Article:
So, public health advocates maintain, the McConnell plan is really just a clever ruse to reduce support for other legislation that might actually reduce smoking and vaping.

Surprised to find this story on the Politico website, but I guess it fits. Few issues in America are more fraught with political significance than the consequences of tobacco use.

In case anyone forgot, here’s the latest from the Centers for Disease Control (CDC):

“Cigarette smoking is responsible for more than 480,000 deaths per year in the United States, including more than 41,000 deaths resulting from secondhand smoke exposure. This is about one in five deaths annually, or 1,300 deaths every day. On average, smokers die 10 years earlier than nonsmokers.”

So this really is our single most important substance problem. Now Senate Majority Leader McConnell of Kentucky– the second biggest tobacco-producing  state, after North Carolina– has come out in favor of raising the age limit for tobacco purchases from 18 to 21.

Public health experts are skeptical. I don’t blame them.

The assumption behind the McConnell plan is that raising the age requirement will effectively prevent youth from access to a product we don’t want them to have– in this case, cigarettes. Though all products that contain nicotine are potentially addictive, it’s the cigarette that really kicked the tobacco industry into high gear. With the advent of commercially manufactured brands in the first half of the  20th Century, America experienced a wave of new health problems, mostly related to heart and lung  disease. Before then, a physician might practice for decades without encountering a case of lung cancer.

That all changed.

Current estimates are that close to 90% of smokers began smoking prior to age 18 — many in their early to mid-teens. How did they get around the age restriction? Maybe you remember how you managed it. Stole from someone else’s pack, or bummed off a friend, or found an older person to buy for you. That was back when cigarettes were waaayy cheaper. Now, with all the added taxes, the average 16 year old might actually struggle to afford it.

Which is perhaps a reason so many have turned to vaping.

Of course, you do have to fork over $35-$50 for the device, but that’s a one-time cost. After that, it gets pretty cheap– with Juul, a refill runs about $4. Each refill is equivalent in nicotine to a pack of cigarettes.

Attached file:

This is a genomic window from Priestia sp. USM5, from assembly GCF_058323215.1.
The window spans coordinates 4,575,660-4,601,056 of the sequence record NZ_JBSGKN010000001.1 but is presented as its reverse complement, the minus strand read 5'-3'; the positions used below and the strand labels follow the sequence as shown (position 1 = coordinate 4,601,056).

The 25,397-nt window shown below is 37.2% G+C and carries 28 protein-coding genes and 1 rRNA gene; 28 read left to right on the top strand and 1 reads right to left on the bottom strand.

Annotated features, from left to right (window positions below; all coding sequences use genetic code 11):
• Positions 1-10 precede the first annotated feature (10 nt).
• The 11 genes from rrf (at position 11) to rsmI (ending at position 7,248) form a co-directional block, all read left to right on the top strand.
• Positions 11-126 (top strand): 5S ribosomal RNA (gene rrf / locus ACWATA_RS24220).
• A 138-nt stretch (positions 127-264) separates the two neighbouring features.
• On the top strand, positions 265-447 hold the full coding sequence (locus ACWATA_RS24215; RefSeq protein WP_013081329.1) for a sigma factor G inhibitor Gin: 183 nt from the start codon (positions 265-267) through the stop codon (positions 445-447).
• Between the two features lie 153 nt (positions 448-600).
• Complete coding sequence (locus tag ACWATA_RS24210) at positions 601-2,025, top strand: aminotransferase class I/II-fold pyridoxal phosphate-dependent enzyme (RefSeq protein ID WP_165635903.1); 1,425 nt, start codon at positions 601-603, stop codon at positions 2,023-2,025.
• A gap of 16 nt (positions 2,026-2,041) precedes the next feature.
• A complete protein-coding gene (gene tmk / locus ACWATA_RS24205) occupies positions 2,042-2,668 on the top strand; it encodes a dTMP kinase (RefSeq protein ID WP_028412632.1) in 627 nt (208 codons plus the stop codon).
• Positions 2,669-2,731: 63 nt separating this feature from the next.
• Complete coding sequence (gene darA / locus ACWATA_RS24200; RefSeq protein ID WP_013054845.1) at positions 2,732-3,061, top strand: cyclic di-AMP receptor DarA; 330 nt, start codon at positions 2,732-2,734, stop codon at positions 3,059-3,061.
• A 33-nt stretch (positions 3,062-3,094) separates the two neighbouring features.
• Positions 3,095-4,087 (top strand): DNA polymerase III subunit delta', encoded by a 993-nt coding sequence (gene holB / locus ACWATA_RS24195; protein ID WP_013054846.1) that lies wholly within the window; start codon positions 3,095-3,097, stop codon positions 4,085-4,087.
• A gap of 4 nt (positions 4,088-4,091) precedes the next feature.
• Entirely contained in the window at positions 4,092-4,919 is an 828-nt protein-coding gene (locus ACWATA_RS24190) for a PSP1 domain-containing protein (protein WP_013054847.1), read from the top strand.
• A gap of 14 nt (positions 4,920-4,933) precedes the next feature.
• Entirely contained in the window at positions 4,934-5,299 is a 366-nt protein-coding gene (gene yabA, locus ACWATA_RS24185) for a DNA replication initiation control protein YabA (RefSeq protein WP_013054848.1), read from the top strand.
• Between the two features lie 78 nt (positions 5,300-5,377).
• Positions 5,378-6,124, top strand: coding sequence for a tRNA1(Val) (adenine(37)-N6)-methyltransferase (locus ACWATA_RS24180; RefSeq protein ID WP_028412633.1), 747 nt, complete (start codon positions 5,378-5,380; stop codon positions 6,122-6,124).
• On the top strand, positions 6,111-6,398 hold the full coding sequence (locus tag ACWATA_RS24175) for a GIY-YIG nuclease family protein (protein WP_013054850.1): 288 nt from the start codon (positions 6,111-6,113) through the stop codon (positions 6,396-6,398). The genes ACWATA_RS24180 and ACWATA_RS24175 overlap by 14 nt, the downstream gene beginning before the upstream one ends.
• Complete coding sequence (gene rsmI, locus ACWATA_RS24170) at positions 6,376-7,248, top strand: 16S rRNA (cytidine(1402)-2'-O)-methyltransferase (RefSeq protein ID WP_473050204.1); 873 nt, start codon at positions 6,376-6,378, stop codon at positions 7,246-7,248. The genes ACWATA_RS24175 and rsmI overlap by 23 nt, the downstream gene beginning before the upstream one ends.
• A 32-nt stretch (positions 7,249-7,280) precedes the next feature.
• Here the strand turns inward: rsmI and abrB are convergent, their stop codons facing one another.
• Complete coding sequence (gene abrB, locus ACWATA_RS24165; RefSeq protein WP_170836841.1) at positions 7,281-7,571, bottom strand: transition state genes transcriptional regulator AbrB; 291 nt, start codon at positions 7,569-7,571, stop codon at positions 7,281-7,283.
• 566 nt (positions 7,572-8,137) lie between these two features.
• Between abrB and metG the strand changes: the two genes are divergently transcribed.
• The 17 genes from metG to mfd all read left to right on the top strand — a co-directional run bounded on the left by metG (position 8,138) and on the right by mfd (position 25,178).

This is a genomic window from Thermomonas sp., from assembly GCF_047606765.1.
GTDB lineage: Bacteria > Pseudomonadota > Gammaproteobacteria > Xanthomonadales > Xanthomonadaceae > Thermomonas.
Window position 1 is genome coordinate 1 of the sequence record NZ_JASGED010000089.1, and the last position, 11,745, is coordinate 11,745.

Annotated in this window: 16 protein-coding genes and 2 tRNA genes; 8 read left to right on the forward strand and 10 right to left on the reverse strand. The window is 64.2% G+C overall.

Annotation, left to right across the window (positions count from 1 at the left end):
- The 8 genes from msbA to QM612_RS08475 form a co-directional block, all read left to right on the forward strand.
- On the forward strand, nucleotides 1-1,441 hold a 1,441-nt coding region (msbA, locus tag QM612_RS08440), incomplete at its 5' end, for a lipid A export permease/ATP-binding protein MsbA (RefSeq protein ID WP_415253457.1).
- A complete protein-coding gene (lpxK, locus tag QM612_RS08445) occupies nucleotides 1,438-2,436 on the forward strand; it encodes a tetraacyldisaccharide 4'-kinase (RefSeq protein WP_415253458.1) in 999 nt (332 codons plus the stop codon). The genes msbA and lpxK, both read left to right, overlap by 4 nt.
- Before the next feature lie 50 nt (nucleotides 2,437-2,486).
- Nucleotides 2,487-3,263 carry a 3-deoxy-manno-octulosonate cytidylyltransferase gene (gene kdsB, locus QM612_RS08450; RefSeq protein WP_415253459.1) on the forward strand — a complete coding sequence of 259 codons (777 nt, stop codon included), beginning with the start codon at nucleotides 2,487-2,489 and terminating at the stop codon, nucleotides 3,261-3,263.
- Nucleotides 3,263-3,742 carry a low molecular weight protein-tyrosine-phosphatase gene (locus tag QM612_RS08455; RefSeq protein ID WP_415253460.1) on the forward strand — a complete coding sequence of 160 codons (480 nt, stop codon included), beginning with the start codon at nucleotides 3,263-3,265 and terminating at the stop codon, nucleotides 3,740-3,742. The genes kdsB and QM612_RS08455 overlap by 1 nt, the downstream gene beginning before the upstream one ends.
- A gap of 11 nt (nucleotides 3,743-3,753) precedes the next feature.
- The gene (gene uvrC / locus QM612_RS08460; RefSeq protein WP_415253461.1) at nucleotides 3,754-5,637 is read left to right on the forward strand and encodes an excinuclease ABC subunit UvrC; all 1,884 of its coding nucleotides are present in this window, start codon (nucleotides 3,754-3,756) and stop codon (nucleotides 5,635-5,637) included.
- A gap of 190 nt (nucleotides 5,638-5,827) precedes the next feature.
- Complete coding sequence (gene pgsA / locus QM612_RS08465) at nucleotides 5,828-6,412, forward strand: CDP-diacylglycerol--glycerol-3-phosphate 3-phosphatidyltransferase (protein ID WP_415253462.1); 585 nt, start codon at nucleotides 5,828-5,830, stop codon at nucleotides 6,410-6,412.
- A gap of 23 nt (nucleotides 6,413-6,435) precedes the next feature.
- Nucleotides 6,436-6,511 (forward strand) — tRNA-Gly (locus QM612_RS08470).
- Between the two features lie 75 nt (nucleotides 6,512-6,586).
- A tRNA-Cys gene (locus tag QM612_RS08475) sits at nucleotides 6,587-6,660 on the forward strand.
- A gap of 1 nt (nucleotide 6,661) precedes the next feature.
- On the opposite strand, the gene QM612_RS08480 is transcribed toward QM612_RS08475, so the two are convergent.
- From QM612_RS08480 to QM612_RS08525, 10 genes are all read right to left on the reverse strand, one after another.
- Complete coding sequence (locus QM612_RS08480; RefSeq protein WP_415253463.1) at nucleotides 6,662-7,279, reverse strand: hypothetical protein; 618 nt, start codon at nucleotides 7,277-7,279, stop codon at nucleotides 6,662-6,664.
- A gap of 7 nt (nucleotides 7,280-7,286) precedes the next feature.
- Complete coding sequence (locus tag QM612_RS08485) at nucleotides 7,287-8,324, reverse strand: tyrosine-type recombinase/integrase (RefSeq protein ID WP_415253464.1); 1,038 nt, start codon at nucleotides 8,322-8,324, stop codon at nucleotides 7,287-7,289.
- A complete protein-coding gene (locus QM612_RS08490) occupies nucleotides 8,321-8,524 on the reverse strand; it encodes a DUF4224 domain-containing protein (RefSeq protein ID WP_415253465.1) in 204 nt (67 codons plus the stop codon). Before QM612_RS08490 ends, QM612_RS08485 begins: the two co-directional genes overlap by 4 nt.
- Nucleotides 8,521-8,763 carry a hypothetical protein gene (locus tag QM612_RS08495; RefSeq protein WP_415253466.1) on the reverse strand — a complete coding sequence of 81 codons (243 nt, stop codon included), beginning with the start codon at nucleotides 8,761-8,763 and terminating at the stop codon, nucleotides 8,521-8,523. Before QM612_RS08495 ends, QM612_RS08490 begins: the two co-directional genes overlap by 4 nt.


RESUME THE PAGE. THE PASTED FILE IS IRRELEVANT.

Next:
Here’s the problem: if underage kids weren’t willing to wait till they were 18 to try smoking, what makes us think they’ll be willing to wait until they’re 21?

Answer: They won’t.

What is an effective barrier to youth access? Apparently, price. In New York City, for example, the Department of Health reports that the number of young smokers declined by around 70 percent from  2001 to 2017.

The baseline price of a pack in NYC? $13, highest anywhere in the nation. New York isn’t alone: in Chicago, a pack is about $12. In LA, $8.

The price in North Carolina: about $5.45. In Senator McConnell’s Kentucky: $5.40.

Of  course, it’s possible to get around this on the Internet (isn’t it always?). Seems WalMart will mail you a carton of Marlboros for $29.39, with free shipping. At 10 packs to a carton, that’s less than three bucks each.

Wonder how they verify age? Never mind, I’m sure the youth of America have already figured a way around it.

So, public health advocates maintain, the McConnell plan is really just a clever ruse to reduce support for other legislation that might actually reduce smoking and vaping. For instance, the proposed ban on kid-friendly flavored vape cartridges. Big Tobacco is firmly opposed to this.

Don’t forget the same company owns both Juul and Marlboro.  Those folks are determined not to lose money. The consequences? That’s for the rest of us to worry about.


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